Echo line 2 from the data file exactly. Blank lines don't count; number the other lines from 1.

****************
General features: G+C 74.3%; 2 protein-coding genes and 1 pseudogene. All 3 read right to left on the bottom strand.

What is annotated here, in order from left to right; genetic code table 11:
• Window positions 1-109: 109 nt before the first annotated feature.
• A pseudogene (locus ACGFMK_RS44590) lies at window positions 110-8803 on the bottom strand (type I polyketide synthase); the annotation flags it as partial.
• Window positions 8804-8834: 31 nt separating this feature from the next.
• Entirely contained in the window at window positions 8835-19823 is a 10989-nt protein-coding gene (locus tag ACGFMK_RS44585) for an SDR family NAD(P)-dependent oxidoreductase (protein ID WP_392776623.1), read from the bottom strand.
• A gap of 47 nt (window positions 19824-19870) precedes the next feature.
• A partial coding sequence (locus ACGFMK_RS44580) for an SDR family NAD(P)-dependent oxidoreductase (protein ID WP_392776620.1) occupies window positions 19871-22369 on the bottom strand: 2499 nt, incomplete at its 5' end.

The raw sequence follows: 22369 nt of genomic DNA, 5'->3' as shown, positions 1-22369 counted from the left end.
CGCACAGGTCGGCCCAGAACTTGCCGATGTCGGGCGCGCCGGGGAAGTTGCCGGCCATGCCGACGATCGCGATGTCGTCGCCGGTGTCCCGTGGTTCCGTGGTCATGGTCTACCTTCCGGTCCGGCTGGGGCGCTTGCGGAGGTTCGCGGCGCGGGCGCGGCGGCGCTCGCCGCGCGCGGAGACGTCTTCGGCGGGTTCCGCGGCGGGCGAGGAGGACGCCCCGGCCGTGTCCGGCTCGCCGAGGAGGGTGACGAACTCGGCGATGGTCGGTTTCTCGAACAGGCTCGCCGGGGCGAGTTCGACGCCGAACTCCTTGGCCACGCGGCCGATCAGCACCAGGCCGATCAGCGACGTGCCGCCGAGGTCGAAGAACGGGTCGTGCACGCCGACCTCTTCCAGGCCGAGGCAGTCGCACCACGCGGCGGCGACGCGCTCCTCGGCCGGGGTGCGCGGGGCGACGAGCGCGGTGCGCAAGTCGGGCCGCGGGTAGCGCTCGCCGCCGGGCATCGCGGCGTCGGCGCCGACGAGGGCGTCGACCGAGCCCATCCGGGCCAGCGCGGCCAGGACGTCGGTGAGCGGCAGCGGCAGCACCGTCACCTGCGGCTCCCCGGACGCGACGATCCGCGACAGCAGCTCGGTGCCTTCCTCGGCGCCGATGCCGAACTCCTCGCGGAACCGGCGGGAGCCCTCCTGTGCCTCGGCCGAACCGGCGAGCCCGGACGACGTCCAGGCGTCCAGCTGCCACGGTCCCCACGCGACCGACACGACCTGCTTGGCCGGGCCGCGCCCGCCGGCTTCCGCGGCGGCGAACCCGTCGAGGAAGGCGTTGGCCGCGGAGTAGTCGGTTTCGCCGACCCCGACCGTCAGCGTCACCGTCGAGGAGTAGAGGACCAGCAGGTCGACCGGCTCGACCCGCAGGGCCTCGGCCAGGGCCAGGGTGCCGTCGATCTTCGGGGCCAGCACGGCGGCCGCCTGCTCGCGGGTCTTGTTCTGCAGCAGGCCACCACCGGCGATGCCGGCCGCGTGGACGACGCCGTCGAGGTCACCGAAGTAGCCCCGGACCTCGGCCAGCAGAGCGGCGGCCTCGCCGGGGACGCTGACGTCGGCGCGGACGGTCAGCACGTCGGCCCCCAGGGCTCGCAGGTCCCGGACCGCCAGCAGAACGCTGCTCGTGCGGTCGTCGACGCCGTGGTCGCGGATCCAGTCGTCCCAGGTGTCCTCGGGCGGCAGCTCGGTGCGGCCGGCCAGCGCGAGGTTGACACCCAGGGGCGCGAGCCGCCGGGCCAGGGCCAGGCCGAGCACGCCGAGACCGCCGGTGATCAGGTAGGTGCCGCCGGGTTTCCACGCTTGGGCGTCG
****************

What is annotated here, in order from left to right; genetic code table 11: